Highlighted results

More than 100,000 refugees benefited from better protection, education, psychosocial care and work.

More than 2,800 migrants were saved in the desert

More than 5,800 youths expressed an intention to reconsider their migration plans to Europe

More than 2,100 migrants were supported in their voluntary return from the Netherlands

More than 8,600 stranded migrants were supported in their voluntary return from North Africa

Additional sources

Comprehensive agenda on migration

The Netherlands’ integrated approach to migration issues

State budget chapter XVII BHOS 2018

Budget for Foreign Trade and Development Co-operation (in Dutch)

Theory of Change

Narrative on the what, why and how of the themes: Improving prospects for refugees and vulnerable host communities and Migration Cooperation

Introduction

The focus on the situation of refugees and migrants increased significantly during the period from mid-2017 to mid-2018. The protection of migrants was a major theme at the EU Africa summit in Abidjan in November 2017, for instance. Migrants often fall victim to serious exploitation, extortion, mistreatment and (sexual) abuse. In countries that host large numbers of refugees, such as Lebanon, Jordan, Turkey and the Horn of Africa, public facilities like education are under severe pressure. Many refugees have insufficient access to work and basic services such as education.

For this reason, the Netherlands has made additional resources available to improve prospects for refugees and vulnerable host communities, and protect the human rights of refugees and migrants. The focus was on Northern Africa, the Horn of Africa and the region around Syria, with special attention paid to women and young people.

Results 2018

In the ‘improving prospects for refugees and host communities’ result area, the Netherlands offered support to countries around Syria and in the Horn of Africa to improve the situation of refugees and vulnerable host communities. Tens of thousands of people gained access to education, work and psycho-social care. More than one million people obtained personal documents, such as birth certificates, which are crucial for access to justice, education, work, property and building a future.

In the ‘migration management’ result area, we contributed to the prevention of irregular migration and the protection of vulnerable migrants. In addition to providing assistance to countries tackling human trafficking, the Netherlands facilitated the rescue of 2,800 migrants in distress. Moreover, potential migrants were informed about the risks and opportunities related to migration, and more knowledge on migration motives and methods was gathered. Finally, the Netherlands helped migrants to return to their countries of origin voluntarily, both from the Netherlands itself and from Northern Africa.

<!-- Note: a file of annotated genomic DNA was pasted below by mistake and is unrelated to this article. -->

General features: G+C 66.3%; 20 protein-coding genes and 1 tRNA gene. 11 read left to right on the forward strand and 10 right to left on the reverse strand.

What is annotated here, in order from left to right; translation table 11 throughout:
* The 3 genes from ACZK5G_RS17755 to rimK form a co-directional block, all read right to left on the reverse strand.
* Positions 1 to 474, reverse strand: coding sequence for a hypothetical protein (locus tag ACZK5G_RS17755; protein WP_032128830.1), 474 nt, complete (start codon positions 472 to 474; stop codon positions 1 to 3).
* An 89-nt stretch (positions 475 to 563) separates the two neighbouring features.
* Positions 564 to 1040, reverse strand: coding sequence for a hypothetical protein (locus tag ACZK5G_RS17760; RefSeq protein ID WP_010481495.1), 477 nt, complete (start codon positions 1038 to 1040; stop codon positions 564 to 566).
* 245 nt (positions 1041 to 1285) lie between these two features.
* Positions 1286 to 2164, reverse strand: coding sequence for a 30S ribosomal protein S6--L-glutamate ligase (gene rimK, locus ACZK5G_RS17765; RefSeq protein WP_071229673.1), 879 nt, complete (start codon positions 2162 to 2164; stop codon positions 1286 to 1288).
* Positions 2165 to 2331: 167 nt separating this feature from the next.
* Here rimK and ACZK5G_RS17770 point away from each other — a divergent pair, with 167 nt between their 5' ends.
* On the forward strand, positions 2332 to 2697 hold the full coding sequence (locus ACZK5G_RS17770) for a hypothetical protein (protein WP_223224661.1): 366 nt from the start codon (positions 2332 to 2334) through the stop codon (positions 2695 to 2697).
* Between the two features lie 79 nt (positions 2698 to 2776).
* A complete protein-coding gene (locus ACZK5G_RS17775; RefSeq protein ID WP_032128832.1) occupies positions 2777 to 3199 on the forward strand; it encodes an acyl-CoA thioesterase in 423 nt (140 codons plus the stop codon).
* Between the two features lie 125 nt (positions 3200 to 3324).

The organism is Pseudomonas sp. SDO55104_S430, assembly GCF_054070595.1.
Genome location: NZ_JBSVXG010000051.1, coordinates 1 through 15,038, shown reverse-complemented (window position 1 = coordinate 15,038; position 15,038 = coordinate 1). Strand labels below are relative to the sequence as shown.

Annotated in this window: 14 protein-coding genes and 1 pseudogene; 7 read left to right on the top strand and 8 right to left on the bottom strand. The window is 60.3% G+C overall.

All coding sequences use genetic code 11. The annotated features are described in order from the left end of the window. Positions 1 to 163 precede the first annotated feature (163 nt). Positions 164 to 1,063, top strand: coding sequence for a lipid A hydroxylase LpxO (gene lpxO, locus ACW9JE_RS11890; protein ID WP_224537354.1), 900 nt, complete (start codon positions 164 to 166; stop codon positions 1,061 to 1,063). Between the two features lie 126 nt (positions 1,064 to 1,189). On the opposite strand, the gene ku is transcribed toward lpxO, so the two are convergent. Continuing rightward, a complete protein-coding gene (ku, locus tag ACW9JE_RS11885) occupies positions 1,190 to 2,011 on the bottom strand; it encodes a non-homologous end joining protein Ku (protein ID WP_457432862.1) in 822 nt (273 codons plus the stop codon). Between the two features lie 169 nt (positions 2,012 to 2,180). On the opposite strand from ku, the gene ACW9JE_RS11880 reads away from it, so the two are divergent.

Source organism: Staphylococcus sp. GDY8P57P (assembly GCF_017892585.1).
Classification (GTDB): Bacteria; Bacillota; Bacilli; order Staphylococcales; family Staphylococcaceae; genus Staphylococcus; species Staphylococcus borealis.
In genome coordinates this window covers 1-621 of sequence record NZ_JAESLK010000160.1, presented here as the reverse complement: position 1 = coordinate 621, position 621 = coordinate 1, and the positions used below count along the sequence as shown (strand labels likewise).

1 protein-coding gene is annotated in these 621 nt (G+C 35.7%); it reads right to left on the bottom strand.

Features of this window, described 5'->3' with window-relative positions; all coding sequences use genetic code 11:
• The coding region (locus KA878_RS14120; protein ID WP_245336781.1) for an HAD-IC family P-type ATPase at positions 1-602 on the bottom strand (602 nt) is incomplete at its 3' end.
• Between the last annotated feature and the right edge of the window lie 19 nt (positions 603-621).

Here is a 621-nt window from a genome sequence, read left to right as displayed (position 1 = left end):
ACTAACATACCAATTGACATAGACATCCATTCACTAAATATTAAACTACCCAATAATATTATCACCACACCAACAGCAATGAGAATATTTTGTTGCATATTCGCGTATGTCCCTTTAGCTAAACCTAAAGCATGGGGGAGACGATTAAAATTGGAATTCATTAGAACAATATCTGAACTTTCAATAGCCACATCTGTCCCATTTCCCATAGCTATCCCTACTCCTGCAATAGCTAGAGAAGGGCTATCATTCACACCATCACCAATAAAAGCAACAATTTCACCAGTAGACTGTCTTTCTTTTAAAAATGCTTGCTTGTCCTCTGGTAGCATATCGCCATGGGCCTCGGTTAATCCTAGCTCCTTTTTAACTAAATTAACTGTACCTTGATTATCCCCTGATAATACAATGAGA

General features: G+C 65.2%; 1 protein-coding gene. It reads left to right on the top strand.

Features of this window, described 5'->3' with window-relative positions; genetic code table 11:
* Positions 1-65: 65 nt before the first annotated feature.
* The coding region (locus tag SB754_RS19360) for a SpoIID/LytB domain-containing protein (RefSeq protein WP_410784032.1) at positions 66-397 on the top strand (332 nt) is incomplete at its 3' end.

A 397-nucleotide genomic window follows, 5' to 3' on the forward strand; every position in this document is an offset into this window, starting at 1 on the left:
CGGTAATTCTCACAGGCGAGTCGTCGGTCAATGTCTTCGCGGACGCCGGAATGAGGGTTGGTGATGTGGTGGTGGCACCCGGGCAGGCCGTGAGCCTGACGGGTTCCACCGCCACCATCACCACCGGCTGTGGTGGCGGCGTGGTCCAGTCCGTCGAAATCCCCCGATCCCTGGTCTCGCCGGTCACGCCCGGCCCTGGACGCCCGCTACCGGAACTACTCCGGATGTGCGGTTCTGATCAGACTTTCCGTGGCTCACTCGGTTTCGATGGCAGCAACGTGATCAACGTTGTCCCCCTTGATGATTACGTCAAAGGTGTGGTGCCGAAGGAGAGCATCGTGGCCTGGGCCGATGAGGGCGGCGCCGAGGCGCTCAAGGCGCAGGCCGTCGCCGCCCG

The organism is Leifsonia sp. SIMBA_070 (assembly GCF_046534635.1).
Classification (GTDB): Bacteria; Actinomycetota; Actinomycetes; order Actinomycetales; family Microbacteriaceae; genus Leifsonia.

Result areas

Improving prospects for refugees Migration cooperation Return and reintegration

Featured project prospects for refugees and host communities and migration cooperation

Protection and prevention of gender-based violence against women and girls in Lebanon

Gender equality and helping women and girls to become more independent and resilient is a major priority for the Netherlands. In addition to being a human right, it also enables them to have a greater say in their own futures.

In this framework, the Netherlands supports ABAAD in preventing and tackling violence against women and girls in Lebanon. The programme helps local institutions to provide aid to victims of violence and includes the training of aid workers and police. In addition, ABAAD established awareness campaigns and victims are provided with psychosocial care. In the period from mid-2017 to mid-2018, Dutch aid helped to provide some 7,500 women and 50 men with individual therapy, group therapy and psychosocial support.

Improving prospects for refugees

The Refugee Law Project provided 1,186 South Sudanese refugees and local residents with medical and psychosocial care in Uganda.

Improving prospects for refugees and vulnerable host communities in the region

The Netherlands supports countries around Syria and in the Horn of Africa in improving the situation of refugees and vulnerable host communities. Focusing on women and young people, Dutch support is aimed at:

Protection and legal status
Access to education and vocational training
Opportunities for work and income

The objective is to offer refugees protection and future prospects close to their country of origin. More than 100,000 people gained access to education, work and psychosocial care. Other achievements include improved quality of education, access to the labour market and safe transport to school.

Open result area

The Refugee Law Project provided 1,186 South Sudanese refugees and local residents with medical and psychosocial care in Uganda.

Protection

The Netherlands has made a significant contribution to strengthening the legal status, protection, and safety of refugees and vulnerable host communities.